In recent years, the herpes simplex virus 1 (HSV1) has emerged as one of the most advanced and successful oncolytic viruses. But despite having received approval from the US Food and Drug Administration (FDA) in 2015 for use in melanomas, certain limitations – such as sustained viral replication within tumours – still restrict its efficacy as a successful anti-cancer therapy.
In this context, a new study published by a team of TFRI-funded researchers based in Ottawa and Montreal could mark the beginning of a new era for the use of HSV1 as a therapeutic option for cancer. The study, published in PLOS Pathogens (August 2018), found that combining HSV1 with mTOR inhibitors (which suppress the Mammalian Target of Rapamycin (mTOR), an important enzyme found to be hyperactive in cancer cells) improves viral replication within tumour cells with dysregulated protein synthesis, boosting the virus’ efficacy.
“What this study revealed is that adding active-site mTOR inhibitors to cancer cells with dysregulated protein synthesis resulted in an altered cellular state that preferentially benefits the replication of HSV1,” explains Dr. Tommy Alain (University of Ottawa and Children’s Hospital of Eastern Ontario), a viral oncologist and the paper’s senior author. “Such combination could therefore be developed to improve both mTOR- and HSV1-targeted anti-cancer therapies.”
To reach this conclusion, the team combined active site mTOR inhibitors (asTORi) with a specific variation of HSV1 (HSV1-dICP0) in cancer cells and a mouse mammary cancer xenograft. The combination therapy reduced tumour size of this aggressive syngeneic breast cancer and revealed that cancer cells harboring altered mRNA translation via dysregulated eIF4E/4E-BPs axis can be targeted by the combination of asTORi and HSV1-dICP0.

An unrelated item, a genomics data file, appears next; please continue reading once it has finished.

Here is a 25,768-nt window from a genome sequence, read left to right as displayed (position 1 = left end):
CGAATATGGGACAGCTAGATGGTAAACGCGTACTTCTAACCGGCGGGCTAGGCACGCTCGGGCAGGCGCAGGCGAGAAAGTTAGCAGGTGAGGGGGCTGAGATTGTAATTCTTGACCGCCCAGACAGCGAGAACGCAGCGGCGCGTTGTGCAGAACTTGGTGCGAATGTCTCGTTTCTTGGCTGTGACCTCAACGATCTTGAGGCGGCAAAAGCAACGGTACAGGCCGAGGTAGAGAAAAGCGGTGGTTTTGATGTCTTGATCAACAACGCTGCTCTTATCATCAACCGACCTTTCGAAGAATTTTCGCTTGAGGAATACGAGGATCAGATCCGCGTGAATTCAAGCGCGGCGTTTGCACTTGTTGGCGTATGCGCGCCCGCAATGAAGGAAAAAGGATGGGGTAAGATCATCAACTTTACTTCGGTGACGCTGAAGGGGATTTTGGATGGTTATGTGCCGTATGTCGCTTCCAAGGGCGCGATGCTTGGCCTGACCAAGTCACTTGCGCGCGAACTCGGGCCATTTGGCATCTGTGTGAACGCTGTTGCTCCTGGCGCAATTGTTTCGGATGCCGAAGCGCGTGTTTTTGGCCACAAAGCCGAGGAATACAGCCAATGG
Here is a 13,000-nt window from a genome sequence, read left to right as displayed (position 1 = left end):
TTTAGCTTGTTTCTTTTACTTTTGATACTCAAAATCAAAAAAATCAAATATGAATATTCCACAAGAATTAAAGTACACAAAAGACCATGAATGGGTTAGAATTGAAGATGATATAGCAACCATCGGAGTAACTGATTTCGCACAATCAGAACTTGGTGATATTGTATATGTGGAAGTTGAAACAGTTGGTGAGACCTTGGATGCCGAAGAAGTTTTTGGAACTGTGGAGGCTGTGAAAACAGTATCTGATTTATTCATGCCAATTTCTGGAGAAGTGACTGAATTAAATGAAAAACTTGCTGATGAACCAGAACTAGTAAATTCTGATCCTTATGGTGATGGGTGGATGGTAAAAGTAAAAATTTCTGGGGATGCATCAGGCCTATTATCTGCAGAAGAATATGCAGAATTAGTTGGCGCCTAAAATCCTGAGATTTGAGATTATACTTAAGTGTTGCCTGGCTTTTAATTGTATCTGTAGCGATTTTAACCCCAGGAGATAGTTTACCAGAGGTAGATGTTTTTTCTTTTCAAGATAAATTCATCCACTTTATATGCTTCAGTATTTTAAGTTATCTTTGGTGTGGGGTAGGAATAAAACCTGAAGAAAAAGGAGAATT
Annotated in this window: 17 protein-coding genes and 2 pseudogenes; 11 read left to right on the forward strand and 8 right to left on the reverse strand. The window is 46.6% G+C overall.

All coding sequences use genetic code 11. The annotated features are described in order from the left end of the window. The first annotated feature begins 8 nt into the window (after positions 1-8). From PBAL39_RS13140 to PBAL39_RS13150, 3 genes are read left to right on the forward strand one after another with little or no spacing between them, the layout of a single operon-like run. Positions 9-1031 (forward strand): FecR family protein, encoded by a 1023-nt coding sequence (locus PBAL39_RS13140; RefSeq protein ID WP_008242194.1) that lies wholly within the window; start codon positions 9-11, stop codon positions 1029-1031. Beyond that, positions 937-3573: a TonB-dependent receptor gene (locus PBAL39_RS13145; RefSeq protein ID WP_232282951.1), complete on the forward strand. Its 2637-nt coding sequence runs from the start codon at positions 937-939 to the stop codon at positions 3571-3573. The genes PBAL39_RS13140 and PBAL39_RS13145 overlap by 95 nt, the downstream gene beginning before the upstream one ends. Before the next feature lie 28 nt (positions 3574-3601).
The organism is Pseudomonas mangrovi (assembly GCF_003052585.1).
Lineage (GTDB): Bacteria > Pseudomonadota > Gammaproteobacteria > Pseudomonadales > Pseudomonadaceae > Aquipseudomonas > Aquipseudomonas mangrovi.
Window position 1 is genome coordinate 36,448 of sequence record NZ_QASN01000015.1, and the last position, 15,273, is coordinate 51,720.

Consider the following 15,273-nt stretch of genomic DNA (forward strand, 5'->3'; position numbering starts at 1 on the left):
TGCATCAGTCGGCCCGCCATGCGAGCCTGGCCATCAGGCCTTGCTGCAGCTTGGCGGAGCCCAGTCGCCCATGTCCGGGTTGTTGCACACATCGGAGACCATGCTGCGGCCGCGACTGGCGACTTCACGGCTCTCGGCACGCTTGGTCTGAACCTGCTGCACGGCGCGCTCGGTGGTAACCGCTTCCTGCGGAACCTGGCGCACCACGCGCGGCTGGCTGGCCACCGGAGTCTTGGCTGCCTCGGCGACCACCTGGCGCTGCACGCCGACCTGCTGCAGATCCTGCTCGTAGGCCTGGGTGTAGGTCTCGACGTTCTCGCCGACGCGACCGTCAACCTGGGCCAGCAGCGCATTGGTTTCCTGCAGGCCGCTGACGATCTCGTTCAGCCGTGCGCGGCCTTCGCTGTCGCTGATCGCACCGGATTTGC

According to Dr. Alain, this occurred because the combination therapy promoted viral replication within certain cancer cells, while actively suppressing the virus in normal cells, making the combination therapy a more effective way to specifically target the cancerous cells.
“Clinicians or oncologists treating patients with either mTOR inhibitors or an oncolytic HSV1 may consider combining the two therapies for improved therapeutic responses, especially if the cancer displays signs of dysregulated protein synthesis,” says Dr. Alain.
Active-site mTOR inhibitors augment HSV1-dICP0 infection in cancer cells via dysregulated eIF4E/4E-BP axis
Chadi Zakaria, Polen Sean, Huy-Dung Hoang, Louis-Phillipe Leroux, Margaret Watson, Samuel Tekeste Workenhe, Jaclyn Hearnden, Dana Pearl, Vinh Tai Truong, Nathaniel Robichaud, Akiko Yanagiya, Soroush Tahmasebi, Seyed Mehdi Jafarnejad, Jian-Jun Jia, Adrian Pelin, Jean-Simon Diallo, Fabrice Le Boeuf, John Cameron Bell, Karen Louise Mossman, Tyson Ernst Graber, Maritza Jaramillo, Nahum Sonenberg, Tommy Alain
This work was supported by a The Terry Fox New Frontiers Program Project Grant: Canadian Oncolytic Virus Consortium (COVCo).